• Update – updated the comparison table with additional information for each supplier. For information – no requirement to update school/trust data protection documentation although will be of use when preparing DPIAs for new MIS implementation as required.
  • Meeting digital and technology standards in schools and colleges | GOV.UK
    • How schools and colleges can meet IT service and digital equipment standards.
    • Update – cyber security standards for schools and colleges – new section added (Cyber security standards for schools and colleges | GOV.UK). This contains useful information/guidance for schools regarding cyber security. See below for some of the key points we’ve identified from this*.

*From Meeting digital and technology standards in schools and colleges | GOV.UK, here is a selection of the guidance that we feel is important:

You must conduct a Data Protection Impact Assessment by statute for personal data you hold as required by General Data Protection Regulation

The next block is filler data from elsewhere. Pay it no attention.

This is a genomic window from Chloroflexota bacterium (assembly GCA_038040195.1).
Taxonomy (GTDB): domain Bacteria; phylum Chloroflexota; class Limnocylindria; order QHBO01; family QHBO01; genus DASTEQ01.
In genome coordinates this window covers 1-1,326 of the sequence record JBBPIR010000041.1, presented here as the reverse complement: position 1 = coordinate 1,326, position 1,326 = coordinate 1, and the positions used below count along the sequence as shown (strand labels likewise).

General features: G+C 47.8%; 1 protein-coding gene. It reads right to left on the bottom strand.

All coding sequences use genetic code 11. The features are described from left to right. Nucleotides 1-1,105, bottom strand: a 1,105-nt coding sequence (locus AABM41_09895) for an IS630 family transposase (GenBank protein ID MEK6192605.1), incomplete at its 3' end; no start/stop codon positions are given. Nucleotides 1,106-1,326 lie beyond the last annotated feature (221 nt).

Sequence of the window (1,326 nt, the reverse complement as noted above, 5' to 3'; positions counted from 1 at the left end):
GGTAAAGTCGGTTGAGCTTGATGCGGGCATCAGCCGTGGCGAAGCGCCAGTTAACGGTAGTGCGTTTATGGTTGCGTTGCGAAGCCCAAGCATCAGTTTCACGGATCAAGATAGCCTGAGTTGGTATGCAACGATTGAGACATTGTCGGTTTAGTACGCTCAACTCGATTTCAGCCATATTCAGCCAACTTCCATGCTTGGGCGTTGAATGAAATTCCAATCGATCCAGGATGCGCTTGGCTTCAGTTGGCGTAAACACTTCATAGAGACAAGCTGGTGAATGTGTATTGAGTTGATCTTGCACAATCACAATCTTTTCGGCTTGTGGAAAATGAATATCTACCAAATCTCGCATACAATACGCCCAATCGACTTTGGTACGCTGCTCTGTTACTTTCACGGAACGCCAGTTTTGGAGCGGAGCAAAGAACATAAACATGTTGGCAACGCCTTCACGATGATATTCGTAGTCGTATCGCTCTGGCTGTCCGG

The importance of meeting the standard
The protection of sensitive and personal data is vital to:

  • the safety of staff and students
  • the reputation of schools and colleges
  • the confidence placed in schools and colleges
  • avoid the legal liabilities which security breaches expose schools and colleges to


How to meet the standard
You should control access to data in consultation with your IT service provider and the Data Protection Officer. This is to safeguard staff and students as required by the General Data Protection Regulation (GDPR).

To meet the standard, you must:

  • understand the definition of personal data
  • assess the risk of compromise, and the degree of damage caused by a security compromise, to work out the resources required to protect the data